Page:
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Miami Dolphins Veteran Koa Misi Discusses Staying Humble In The NFL, Outlook On The 2015 Season

by Heather Carney October 2015 Also on Digital Edition

Miami Dolphins linebacker and team captain Koa Misi, 28, who is hosting the inaugural Pink Tie Bash this month to raise money for breast cancer research, talks his favorite NFL moments, Ferraris, and the love he has for his family.

Why did you decide to host the Pink Tie Bash?

What got me motivated was my grandmother. She’s had breast cancer three times. She’s still going through treatment. Our goal is to raise $50,000 to support the Cleveland Clinic Breast Center.

What does the event mean to you personally?

When I was at the [NFL] Combine, I met with 10 different teams. The one question that always came up was, “What would be one of the things that you’d do with the money?” I always told them that I wanted to be able to take care of my grandparents. The fact that it’s coming true, it’s big for me now.

You’re in your sixth year in the NFL, all with the Dolphins. What’s your favorite moment?

On the field, it’s my first sack. There was adrenaline pumping through me. I just screamed. Off the field, it has to be draft day. Getting that phone call was one of the best things.

You’re a really laid-back guy. Does that surprise people?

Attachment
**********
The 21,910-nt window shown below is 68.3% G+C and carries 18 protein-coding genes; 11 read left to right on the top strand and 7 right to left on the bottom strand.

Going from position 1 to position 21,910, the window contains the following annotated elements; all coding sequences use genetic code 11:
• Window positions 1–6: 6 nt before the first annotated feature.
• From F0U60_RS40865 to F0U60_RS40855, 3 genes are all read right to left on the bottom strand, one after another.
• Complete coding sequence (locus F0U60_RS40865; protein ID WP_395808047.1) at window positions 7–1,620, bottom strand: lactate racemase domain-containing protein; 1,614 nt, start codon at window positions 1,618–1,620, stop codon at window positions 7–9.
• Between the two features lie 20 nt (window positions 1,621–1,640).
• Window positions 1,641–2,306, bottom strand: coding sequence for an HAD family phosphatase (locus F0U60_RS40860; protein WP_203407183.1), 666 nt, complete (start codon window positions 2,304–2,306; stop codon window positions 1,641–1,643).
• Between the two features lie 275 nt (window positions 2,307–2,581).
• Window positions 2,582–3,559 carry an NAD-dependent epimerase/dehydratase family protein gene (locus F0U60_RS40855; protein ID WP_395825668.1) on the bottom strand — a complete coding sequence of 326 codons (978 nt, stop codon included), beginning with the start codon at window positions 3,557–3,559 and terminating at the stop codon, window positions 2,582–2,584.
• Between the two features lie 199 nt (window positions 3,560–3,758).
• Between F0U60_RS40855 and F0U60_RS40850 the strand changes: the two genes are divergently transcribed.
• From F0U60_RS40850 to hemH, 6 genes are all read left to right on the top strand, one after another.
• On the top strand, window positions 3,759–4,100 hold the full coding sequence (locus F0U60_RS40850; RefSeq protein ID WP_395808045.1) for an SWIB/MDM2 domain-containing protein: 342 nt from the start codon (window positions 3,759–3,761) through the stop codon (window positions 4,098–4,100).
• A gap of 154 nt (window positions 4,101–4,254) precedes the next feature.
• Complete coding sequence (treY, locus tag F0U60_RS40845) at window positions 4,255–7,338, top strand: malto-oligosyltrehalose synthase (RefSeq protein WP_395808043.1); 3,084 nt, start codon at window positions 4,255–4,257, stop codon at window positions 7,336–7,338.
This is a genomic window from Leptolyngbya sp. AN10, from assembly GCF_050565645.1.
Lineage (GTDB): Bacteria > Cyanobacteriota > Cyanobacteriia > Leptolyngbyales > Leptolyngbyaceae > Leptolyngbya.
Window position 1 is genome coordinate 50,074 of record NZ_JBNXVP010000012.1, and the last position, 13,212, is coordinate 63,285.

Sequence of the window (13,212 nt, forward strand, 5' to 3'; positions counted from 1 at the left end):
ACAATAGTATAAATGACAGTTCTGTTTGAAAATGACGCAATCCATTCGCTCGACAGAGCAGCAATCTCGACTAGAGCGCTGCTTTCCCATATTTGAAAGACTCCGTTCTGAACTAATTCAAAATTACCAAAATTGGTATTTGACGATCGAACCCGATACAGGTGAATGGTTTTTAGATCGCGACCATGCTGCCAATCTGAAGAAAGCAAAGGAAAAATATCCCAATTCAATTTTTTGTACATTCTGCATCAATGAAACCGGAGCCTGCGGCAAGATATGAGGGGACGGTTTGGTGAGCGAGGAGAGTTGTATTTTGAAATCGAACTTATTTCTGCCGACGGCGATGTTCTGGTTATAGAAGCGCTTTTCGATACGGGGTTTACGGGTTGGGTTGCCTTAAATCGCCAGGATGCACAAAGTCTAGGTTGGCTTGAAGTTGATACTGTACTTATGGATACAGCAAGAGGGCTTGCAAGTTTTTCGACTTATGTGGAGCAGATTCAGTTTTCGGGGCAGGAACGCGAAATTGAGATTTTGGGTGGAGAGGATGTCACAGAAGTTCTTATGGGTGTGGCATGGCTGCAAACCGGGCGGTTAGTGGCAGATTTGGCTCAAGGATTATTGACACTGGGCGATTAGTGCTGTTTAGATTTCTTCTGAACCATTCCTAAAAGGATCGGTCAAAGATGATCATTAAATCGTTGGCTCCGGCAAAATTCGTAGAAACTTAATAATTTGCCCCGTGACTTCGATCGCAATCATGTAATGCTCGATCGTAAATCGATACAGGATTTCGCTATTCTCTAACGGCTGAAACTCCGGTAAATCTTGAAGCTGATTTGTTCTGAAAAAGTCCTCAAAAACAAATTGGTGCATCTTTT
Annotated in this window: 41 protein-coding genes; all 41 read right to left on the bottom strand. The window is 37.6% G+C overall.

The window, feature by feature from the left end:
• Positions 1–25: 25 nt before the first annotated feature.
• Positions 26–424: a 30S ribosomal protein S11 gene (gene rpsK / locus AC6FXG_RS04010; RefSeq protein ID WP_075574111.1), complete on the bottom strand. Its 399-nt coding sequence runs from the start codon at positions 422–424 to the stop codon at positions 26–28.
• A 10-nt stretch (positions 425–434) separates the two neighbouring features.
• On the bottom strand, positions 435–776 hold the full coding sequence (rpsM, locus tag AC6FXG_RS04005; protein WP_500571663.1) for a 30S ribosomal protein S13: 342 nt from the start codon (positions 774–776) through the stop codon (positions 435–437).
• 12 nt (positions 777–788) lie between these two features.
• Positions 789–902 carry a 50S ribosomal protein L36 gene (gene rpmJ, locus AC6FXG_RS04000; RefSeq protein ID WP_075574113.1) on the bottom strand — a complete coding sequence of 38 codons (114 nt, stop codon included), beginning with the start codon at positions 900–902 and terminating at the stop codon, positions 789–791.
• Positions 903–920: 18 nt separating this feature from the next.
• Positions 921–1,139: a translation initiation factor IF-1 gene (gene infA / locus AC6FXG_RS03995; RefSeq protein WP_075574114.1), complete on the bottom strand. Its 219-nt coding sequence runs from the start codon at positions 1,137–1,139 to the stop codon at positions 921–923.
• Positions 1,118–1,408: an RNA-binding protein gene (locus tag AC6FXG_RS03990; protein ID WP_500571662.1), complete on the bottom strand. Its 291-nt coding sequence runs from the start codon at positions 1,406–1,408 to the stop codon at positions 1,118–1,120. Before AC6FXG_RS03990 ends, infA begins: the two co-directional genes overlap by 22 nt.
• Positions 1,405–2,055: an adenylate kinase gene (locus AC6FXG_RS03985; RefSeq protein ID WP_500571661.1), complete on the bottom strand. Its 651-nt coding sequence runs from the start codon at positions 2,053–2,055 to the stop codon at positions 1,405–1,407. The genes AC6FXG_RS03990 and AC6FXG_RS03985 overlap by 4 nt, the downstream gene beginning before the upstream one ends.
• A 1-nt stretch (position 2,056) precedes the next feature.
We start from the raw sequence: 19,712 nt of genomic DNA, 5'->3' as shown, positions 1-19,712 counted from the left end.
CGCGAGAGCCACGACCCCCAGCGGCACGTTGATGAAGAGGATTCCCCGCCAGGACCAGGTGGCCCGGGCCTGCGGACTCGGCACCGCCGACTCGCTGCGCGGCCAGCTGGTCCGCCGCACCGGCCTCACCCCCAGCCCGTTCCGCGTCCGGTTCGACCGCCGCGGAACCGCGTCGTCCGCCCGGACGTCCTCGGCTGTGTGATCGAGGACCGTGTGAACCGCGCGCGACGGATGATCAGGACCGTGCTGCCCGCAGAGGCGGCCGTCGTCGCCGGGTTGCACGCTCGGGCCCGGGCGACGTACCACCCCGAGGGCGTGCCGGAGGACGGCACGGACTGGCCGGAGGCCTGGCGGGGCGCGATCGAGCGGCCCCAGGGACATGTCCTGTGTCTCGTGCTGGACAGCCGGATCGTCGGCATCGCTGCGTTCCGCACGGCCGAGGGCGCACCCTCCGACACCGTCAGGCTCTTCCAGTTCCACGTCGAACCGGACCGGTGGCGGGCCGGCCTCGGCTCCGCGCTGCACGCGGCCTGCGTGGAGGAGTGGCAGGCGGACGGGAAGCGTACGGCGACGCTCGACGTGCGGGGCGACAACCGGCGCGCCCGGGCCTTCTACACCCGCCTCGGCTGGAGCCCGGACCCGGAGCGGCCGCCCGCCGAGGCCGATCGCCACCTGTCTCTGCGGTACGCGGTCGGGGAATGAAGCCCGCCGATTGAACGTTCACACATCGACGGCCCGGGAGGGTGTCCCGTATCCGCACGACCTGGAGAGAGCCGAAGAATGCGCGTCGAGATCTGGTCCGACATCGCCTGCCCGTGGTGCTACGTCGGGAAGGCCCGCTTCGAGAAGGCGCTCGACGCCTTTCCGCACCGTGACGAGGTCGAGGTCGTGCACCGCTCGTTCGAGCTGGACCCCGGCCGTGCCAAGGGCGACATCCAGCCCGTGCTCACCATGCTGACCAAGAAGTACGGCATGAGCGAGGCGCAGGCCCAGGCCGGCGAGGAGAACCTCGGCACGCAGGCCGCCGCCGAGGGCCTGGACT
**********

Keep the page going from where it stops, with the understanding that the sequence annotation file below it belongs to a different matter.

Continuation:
Off the field, you would never know what I do on the field. I don’t put myself out there to be a “rah-rah” guy. Growing up, my dad always told me to be humble and to live my life in a respectable manner.

Is that difficult—to be humble in the NFL?

Just coming into the NFL, it hits you—guys driving Ferraris and big cars. But I was prepared well for what was to come.

What makes this year’s team different?

The way the guys are. The way we’ve connected as players. … We do linebacker dinners together, even the rookies. The way our coach wants us to invite people to come into the team. When I was a rookie, I was scared. … Now rookies can let loose. It’s more like a brotherhood. People aren’t being put down. ... Guys are helping each other out, trying to make things better.

Is seems like there’s been a shift in the team’s mentality.

For sure. We’re getting rid of that image we’ve had in the past. We talk about team issues. ... It’s not just the coach’s word anymore. Coach still has the last say, but we’re able to get our two cents in.

You’ve been with the team since 2010. I imagine you’re somewhat of a father figure to your teammates, and especially the rookies.

I’ve been there the longest. I always tell them: “It’s the NFL. You need to conduct yourself like an NFL athlete. No matter what you’re doing or where you’re at on the field or off the field, you’re always being evaluated.” 

How do you mentally prepare for the season? 

It has to be one game at a time. You put all of your focus into that game. 

Which game(s) has the most at stake?  

The Patriots and the Jets, every year. 

Favorite post-game meal? 

Sometimes I’m not even hungry. I’ll just have something small, like a wrap. But with my family, my favorite spot is Kuro at the Hard Rock.  


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